So this is the story of a town's support for a former principal.

Tim Foy headed Huntly College.

There were a series of ERO reports that weren't flattering. He quit.

It seemed to some unfair, so they started a petition and many people in the town signed it.


So you've got a town behind a bloke that bureaucrats in Wellington would have us believe wasn't that good at his job, and the kids at that school were suffering.

Now, obviously, I am in no position to judge.

But one of the people who went to bat for Tim Foy was a person in the community who had dealt with him, had seen the work he had done and also happened to be a former pupil of the school.

A business-owner, he had seen a number of the kids that came out of the college and had ended up training them through apprenticeships and eventually employing them.

His point was this - and it's an important one - that school needs to be about more than tests and qualifications and bits of paper.

It was that you can produce good productive workers and citizens without them necessarily getting level 3 NCEA-endorsed.

In fact the bloke making the comment called himself a hands-on learner. He had walked out of Huntly College with no qualifications but these days said he ran a business with $20 million turn over, had a dairy farm and six manufacturing companies.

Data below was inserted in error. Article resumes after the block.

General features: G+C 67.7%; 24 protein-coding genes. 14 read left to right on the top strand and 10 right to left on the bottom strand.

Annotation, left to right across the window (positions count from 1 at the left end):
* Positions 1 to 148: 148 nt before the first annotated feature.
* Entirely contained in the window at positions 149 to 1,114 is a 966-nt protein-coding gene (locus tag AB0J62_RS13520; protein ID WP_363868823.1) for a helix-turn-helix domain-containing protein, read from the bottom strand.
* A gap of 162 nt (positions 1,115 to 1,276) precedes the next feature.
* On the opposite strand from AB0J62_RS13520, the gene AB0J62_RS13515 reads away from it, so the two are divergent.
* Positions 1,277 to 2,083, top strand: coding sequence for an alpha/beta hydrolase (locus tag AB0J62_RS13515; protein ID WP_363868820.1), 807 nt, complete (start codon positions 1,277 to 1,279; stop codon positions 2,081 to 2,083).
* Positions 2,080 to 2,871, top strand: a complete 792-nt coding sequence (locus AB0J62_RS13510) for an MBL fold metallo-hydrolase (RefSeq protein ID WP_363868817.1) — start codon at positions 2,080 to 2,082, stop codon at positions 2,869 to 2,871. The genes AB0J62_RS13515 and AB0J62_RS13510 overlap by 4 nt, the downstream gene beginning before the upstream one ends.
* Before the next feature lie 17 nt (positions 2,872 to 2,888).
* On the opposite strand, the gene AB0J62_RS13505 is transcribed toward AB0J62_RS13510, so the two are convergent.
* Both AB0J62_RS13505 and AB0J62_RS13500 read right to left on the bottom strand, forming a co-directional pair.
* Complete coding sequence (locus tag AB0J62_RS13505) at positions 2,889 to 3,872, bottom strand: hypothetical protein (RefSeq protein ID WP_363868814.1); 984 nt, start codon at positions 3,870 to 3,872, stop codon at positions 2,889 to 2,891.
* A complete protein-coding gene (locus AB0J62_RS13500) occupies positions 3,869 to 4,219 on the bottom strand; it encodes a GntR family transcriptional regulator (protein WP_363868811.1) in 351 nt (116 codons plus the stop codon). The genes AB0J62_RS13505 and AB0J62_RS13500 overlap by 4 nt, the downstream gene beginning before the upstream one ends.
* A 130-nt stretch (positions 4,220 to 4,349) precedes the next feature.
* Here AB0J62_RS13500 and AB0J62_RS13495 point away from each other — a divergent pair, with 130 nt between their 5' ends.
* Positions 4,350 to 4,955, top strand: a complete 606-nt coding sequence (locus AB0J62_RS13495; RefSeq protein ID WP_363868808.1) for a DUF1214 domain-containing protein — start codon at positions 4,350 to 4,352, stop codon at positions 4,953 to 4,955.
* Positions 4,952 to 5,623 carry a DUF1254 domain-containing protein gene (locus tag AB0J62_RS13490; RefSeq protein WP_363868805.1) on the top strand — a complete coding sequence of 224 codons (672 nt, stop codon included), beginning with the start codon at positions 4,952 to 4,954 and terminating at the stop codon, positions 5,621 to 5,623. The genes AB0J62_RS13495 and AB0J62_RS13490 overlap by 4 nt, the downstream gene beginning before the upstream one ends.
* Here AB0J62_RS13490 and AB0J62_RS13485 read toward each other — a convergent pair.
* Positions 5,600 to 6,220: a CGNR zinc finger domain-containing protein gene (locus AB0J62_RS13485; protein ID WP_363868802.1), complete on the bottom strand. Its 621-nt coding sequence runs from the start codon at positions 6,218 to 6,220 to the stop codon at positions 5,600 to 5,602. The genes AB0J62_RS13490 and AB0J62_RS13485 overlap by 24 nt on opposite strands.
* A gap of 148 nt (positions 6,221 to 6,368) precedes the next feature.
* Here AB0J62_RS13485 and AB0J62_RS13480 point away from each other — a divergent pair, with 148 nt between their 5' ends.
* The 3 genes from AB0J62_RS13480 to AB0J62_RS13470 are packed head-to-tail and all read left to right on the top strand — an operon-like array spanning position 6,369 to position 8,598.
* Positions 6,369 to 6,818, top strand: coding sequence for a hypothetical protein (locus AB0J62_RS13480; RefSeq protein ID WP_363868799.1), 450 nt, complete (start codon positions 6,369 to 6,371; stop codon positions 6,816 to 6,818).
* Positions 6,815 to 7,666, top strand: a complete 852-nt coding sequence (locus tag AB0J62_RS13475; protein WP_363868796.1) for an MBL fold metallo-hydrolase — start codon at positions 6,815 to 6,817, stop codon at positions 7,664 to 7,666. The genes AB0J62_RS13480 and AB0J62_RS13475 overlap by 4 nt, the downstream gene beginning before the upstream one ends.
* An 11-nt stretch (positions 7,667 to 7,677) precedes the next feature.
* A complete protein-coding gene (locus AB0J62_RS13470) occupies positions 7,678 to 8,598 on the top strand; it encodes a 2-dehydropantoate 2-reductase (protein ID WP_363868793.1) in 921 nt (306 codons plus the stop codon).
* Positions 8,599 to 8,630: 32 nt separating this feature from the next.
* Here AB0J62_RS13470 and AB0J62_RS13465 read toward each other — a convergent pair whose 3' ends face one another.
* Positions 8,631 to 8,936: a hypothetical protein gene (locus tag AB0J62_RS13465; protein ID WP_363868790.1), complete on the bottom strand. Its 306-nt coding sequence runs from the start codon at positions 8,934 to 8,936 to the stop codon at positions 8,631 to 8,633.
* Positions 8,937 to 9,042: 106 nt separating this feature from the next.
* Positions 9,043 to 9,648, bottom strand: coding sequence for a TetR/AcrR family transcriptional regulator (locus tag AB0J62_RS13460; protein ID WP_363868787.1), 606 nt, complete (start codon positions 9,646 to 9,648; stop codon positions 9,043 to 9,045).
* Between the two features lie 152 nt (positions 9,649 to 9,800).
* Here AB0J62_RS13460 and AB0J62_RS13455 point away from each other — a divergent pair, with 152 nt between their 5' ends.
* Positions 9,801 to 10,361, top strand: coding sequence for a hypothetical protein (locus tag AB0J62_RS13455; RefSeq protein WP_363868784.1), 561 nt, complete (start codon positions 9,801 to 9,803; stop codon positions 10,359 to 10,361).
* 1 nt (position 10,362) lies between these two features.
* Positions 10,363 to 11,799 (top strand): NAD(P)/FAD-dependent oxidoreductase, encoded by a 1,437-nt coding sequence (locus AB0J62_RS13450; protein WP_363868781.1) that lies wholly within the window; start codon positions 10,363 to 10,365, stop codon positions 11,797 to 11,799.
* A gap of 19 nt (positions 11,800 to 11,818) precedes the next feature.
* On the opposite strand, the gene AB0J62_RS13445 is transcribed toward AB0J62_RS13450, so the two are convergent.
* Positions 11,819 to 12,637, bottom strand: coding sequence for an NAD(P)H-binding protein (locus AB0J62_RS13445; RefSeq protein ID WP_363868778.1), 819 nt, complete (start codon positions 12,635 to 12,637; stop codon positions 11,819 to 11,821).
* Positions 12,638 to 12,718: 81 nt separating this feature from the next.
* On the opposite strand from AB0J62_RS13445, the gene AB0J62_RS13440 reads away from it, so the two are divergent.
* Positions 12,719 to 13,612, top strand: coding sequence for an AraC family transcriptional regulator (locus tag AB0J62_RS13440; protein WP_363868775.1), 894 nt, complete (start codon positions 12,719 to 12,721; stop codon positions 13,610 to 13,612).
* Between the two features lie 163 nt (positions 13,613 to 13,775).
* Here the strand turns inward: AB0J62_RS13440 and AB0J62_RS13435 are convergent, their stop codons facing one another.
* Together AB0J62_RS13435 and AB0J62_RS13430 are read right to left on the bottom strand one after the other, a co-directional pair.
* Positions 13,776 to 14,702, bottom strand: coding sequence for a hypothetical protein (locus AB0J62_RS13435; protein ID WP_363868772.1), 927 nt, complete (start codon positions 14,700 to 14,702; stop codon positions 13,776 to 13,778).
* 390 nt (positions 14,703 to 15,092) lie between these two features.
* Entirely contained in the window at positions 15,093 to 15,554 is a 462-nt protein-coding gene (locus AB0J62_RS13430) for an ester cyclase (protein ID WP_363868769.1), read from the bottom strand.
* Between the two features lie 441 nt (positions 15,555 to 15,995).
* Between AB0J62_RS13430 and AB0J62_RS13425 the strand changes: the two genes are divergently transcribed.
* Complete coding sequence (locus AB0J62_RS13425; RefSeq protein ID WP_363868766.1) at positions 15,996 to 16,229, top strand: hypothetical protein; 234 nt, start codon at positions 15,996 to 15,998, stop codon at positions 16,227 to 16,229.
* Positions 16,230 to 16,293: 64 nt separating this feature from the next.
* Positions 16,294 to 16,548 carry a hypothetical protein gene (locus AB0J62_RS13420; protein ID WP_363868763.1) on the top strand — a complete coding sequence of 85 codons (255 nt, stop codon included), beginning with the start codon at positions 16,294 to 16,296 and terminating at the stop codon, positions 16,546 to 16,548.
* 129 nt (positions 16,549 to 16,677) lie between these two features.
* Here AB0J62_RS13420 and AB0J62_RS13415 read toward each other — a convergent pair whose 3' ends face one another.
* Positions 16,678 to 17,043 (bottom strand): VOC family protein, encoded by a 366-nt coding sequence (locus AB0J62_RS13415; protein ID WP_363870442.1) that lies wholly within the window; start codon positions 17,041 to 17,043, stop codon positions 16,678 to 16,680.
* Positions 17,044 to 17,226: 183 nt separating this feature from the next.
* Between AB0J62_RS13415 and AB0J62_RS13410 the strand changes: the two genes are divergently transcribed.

So, was he a failure? Would the ERO have frowned upon the educational facility in which he failed?

And this is where perhaps we need to revisit what school is all about.


We are dealing with this at home. At least one of our kids has worked out - or at least is claiming - school is a waste of time. He's got ideas for his future. They are entrepreneurial and he doesn't see those plans dovetailing with NCEA.

And have we not in the past couple of years at last woken up to the fact that we have put a ludicrous emphasis on traditional learning and tradition jobs to the detriment of things like the trades?

Now, the pen pushers of the capital will presumably tell us they are merely carrying out orders

But maybe we can now ask: Are the orders in need of revision?

None of this defends the former principal per se.

I mean, he might have been a genius in terms of working with kids outside the square. He might have produced dozens of brilliant future workers, citizens and decent people.

Or he might just have been out of his depth and the ERO could be right. But the defence of this bloke raises something worth thinking about - that education is clearly too singular, and too one-size-fits-all.